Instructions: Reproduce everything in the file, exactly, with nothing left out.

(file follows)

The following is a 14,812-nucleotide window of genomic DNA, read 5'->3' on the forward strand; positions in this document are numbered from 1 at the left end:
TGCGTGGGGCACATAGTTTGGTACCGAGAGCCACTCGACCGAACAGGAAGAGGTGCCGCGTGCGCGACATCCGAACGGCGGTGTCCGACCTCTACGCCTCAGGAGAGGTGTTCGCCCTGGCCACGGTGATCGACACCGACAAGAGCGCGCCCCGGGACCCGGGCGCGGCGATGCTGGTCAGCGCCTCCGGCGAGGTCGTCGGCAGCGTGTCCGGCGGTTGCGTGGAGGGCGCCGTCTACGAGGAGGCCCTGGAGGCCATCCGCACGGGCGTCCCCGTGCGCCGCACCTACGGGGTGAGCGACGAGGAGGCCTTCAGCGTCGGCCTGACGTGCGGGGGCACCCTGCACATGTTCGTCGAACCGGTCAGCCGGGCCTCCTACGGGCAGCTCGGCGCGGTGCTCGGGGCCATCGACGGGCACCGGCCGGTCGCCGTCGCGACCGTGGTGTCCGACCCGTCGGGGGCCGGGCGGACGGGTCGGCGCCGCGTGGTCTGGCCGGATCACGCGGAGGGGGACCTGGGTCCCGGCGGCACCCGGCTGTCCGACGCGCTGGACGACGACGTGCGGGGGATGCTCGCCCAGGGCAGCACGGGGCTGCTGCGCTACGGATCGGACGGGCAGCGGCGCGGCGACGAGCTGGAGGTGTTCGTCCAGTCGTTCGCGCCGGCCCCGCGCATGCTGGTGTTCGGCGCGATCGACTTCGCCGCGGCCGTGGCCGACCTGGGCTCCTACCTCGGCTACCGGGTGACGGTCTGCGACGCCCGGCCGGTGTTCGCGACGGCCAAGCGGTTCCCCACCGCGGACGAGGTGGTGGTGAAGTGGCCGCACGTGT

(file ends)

The following is a 14,812-nucleotide window of genomic DNA, read 5'->3' on the forward strand; positions in this document are numbered from 1 at the left end:
TGCGTGGGGCACATAGTTTGGTACCGAGAGCCACTCGACCGAACAGGAAGAGGTGCCGCGTGCGCGACATCCGAACGGCGGTGTCCGACCTCTACGCCTCAGGAGAGGTGTTCGCCCTGGCCACGGTGATCGACACCGACAAGAGCGCGCCCCGGGACCCGGGCGCGGCGATGCTGGTCAGCGCCTCCGGCGAGGTCGTCGGCAGCGTGTCCGGCGGTTGCGTGGAGGGCGCCGTCTACGAGGAGGCCCTGGAGGCCATCCGCACGGGCGTCCCCGTGCGCCGCACCTACGGGGTGAGCGACGAGGAGGCCTTCAGCGTCGGCCTGACGTGCGGGGGCACCCTGCACATGTTCGTCGAACCGGTCAGCCGGGCCTCCTACGGGCAGCTCGGCGCGGTGCTCGGGGCCATCGACGGGCACCGGCCGGTCGCCGTCGCGACCGTGGTGTCCGACCCGTCGGGGGCCGGGCGGACGGGTCGGCGCCGCGTGGTCTGGCCGGATCACGCGGAGGGGGACCTGGGTCCCGGCGGCACCCGGCTGTCCGACGCGCTGGACGACGACGTGCGGGGGATGCTCGCCCAGGGCAGCACGGGGCTGCTGCGCTACGGATCGGACGGGCAGCGGCGCGGCGACGAGCTGGAGGTGTTCGTCCAGTCGTTCGCGCCGGCCCCGCGCATGCTGGTGTTCGGCGCGATCGACTTCGCCGCGGCCGTGGCCGACCTGGGCTCCTACCTCGGCTACCGGGTGACGGTCTGCGACGCCCGGCCGGTGTTCGCGACGGCCAAGCGGTTCCCCACCGCGGACGAGGTGGTGGTGAAGTGGCCGCACGTGT